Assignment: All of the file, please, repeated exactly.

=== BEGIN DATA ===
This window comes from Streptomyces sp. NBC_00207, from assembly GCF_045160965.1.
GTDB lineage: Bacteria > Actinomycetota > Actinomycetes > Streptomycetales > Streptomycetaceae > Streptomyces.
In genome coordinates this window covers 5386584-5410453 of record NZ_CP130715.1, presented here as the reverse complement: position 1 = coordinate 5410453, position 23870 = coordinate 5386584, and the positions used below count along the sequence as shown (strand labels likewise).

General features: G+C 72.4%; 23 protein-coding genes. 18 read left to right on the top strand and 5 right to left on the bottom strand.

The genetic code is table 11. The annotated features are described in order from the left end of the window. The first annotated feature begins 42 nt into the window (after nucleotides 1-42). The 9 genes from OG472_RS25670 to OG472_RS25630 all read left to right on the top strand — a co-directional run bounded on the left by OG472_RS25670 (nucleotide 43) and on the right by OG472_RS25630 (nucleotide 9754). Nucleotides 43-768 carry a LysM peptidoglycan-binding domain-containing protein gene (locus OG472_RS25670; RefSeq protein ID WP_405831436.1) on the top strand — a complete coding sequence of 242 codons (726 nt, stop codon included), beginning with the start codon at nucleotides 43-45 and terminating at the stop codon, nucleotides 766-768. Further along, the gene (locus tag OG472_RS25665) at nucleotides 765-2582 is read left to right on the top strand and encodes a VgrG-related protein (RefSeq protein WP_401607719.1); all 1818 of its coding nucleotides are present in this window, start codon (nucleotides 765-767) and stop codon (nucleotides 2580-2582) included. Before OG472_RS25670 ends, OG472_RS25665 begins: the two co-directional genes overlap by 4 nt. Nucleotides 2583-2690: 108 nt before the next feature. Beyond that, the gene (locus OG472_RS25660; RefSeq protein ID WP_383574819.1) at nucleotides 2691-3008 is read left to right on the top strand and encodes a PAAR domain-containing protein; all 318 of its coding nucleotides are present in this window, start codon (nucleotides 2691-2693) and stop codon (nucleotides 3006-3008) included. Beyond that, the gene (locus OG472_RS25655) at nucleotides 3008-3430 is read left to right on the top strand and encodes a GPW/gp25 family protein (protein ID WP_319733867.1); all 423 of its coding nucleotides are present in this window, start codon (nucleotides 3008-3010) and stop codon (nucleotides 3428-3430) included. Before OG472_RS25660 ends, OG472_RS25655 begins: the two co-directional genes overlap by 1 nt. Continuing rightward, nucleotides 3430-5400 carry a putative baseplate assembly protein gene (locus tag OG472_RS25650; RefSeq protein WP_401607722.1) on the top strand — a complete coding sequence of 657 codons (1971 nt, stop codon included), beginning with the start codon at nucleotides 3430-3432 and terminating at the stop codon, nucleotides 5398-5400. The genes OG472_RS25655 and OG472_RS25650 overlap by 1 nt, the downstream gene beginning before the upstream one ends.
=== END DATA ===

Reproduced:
This window comes from Streptomyces sp. NBC_00207, from assembly GCF_045160965.1.
GTDB lineage: Bacteria > Actinomycetota > Actinomycetes > Streptomycetales > Streptomycetaceae > Streptomyces.
In genome coordinates this window covers 5386584-5410453 of record NZ_CP130715.1, presented here as the reverse complement: position 1 = coordinate 5410453, position 23870 = coordinate 5386584, and the positions used below count along the sequence as shown (strand labels likewise).

General features: G+C 72.4%; 23 protein-coding genes. 18 read left to right on the top strand and 5 right to left on the bottom strand.

The genetic code is table 11. The annotated features are described in order from the left end of the window. The first annotated feature begins 42 nt into the window (after nucleotides 1-42). The 9 genes from OG472_RS25670 to OG472_RS25630 all read left to right on the top strand — a co-directional run bounded on the left by OG472_RS25670 (nucleotide 43) and on the right by OG472_RS25630 (nucleotide 9754). Nucleotides 43-768 carry a LysM peptidoglycan-binding domain-containing protein gene (locus OG472_RS25670; RefSeq protein ID WP_405831436.1) on the top strand — a complete coding sequence of 242 codons (726 nt, stop codon included), beginning with the start codon at nucleotides 43-45 and terminating at the stop codon, nucleotides 766-768. Further along, the gene (locus tag OG472_RS25665) at nucleotides 765-2582 is read left to right on the top strand and encodes a VgrG-related protein (RefSeq protein WP_401607719.1); all 1818 of its coding nucleotides are present in this window, start codon (nucleotides 765-767) and stop codon (nucleotides 2580-2582) included. Before OG472_RS25670 ends, OG472_RS25665 begins: the two co-directional genes overlap by 4 nt. Nucleotides 2583-2690: 108 nt before the next feature. Beyond that, the gene (locus OG472_RS25660; RefSeq protein ID WP_383574819.1) at nucleotides 2691-3008 is read left to right on the top strand and encodes a PAAR domain-containing protein; all 318 of its coding nucleotides are present in this window, start codon (nucleotides 2691-2693) and stop codon (nucleotides 3006-3008) included. Beyond that, the gene (locus OG472_RS25655) at nucleotides 3008-3430 is read left to right on the top strand and encodes a GPW/gp25 family protein (protein ID WP_319733867.1); all 423 of its coding nucleotides are present in this window, start codon (nucleotides 3008-3010) and stop codon (nucleotides 3428-3430) included. Before OG472_RS25660 ends, OG472_RS25655 begins: the two co-directional genes overlap by 1 nt. Continuing rightward, nucleotides 3430-5400 carry a putative baseplate assembly protein gene (locus tag OG472_RS25650; RefSeq protein WP_401607722.1) on the top strand — a complete coding sequence of 657 codons (1971 nt, stop codon included), beginning with the start codon at nucleotides 3430-3432 and terminating at the stop codon, nucleotides 5398-5400. The genes OG472_RS25655 and OG472_RS25650 overlap by 1 nt, the downstream gene beginning before the upstream one ends.